With the cost of living having reached its highest recorded level in several decades, inflation has risen significantly. In fact, in early February, the Bank of England warned that inflation could rise above 7 per cent this year, and other private forecasters have agreed. Society in general is set to be widely affected. But how will the increased cost of living in retirement hit pensioners?
UK Inflation and the Consumer Price Index
The ONS releases its measure of inflation each month, revealing how much prices have risen since the same date last year. This is known as the Consumer Price Index (CPI). And in December 2021, consumer prices, as measured by the CPI, were 5.4 per cent higher than a year before. This has led to a significant rise in the cost of living in the UK.
One of the biggest drivers of inflation is energy prices. Between January and November 2021, domestic gas prices rose by 28 per cent, and domestic electricity by 19 per cent. But this is not the only area that has seen an increase. Food and non-alcoholic beverage prices rose by 4.2 per cent in the year to December 2021. Regulated rail fares, and TV and broadband prices, are also set to rise in March 2022.
What does the cost of living increase mean for retirees?
The state pension rises every year in line with trends in the economy. Since 2010, the state pension has increased in line with the ‘triple lock’ commitment. However, this is set to be suspended in the 2022/23 tax year and replaced with a ‘double lock’. So, from April 2022, the state pension will rise in line with inflation.
Up until September 2021, those in retirement were looking forward to an 8 per cent increase in their state pension from April 2022, which would have contributed to the increase in inflation and the cost of living.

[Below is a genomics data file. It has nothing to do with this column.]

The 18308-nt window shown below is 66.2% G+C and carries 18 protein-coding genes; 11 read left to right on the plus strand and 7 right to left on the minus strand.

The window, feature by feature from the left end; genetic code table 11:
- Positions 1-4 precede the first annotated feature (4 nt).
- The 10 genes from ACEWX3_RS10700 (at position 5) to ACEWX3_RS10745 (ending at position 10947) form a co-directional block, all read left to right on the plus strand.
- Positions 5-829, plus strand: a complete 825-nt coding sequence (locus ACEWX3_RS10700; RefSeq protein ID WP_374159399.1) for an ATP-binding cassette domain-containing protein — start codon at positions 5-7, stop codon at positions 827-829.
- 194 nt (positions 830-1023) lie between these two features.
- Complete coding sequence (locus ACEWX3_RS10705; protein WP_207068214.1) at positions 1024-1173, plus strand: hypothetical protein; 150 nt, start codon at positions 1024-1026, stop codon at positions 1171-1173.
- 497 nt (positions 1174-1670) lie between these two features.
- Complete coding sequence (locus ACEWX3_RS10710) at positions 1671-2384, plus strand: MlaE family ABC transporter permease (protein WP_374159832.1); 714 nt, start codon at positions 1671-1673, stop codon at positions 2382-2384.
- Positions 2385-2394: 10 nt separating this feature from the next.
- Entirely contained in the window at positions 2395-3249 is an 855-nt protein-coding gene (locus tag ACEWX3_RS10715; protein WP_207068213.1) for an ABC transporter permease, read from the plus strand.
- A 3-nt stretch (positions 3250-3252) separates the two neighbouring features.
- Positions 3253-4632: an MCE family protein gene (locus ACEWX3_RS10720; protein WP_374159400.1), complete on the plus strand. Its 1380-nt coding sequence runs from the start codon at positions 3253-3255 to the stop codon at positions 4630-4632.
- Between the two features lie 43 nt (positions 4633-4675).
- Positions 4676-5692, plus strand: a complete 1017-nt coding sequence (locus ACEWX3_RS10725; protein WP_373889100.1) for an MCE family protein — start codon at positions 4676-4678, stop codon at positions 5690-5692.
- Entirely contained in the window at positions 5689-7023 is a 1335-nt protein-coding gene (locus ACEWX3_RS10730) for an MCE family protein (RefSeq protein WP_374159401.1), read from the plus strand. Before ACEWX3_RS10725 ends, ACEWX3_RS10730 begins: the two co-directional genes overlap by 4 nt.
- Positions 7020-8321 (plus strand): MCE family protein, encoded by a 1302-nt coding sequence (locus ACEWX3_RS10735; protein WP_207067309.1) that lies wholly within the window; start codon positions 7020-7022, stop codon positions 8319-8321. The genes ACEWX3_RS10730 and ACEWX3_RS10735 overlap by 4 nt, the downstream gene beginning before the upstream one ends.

The triple lock works by increasing state pension payments by whichever is the higher of the following three:
- 5 per cent
- The current rate of inflation measured by the Consumer Price Index (CPI)
- Average earnings or wage growth
However, because wages soared in 2021 has the furlough scheme ended and people returned to work, the earnings figure became distorted, making it very high. In response, the government decided to suspend the triple lock guarantee for the 2022/23 tax year, and replace it with a double lock.
So, in April 2022, the state pension will increase by 3.1 per cent, which was the Consumer Price Index rate of inflation in September 2021, when the rate is set.
The decision was enabled after The Social Security (Up-rating of Benefits) Act 2021 received Royal Assent in November 2021. This legislation temporarily suspends the earnings element of the Triple Lock for a single year only, following distortions to the earnings statistics.
In taking this line, the government considered the fairest approach for both pensioners and younger taxpayers, many of whom have been affected the most by the financial connotations of the pandemic.
The government also delivered primary legislation in 2020 to increase State Pensions by 2.5 per cent, during a period in which earnings dropped and inflation increased by half a percent. If that action hadn’t been taken, State Pensions would have been frozen.
All other benefits will be increased in line with the CPI of 3.1 per cent. This includes working-age benefits, benefits to help with additional needs arising from disability, carers’ benefits, pensioner premiums in income-related benefits, Statutory Payments, and the Additional State Pension.
What about private pension pots?
Inflation can have a considerable impact on how long retirement savings will last.
Those with an annuity purchased at a fixed rate may see their income eroded every year, and will be most likely to bear the brunt of a sharp rise in inflation. This is because ‘level annuities’, as they are called, continue to pay the same rate, whilst the cost of living rises. Even though they often pay out more from the start, over time, as inflation rises, the amount does not grow.
Anyone purchasing an annuity today should consider linking it to inflation to help balance the cost of living in retirement, although personalised retirement planning advice is of course vital when making such decisions.
Looking for pension planning advice?
Here at Partridge Muir & Warren, we have an in-house team of tax advisers, financial planners and legal specialists ready to provide you with the retirement planning advice you need to help you deal with the rising cost of living in retirement in the UK.
To discover how we can assist you, please get in touch.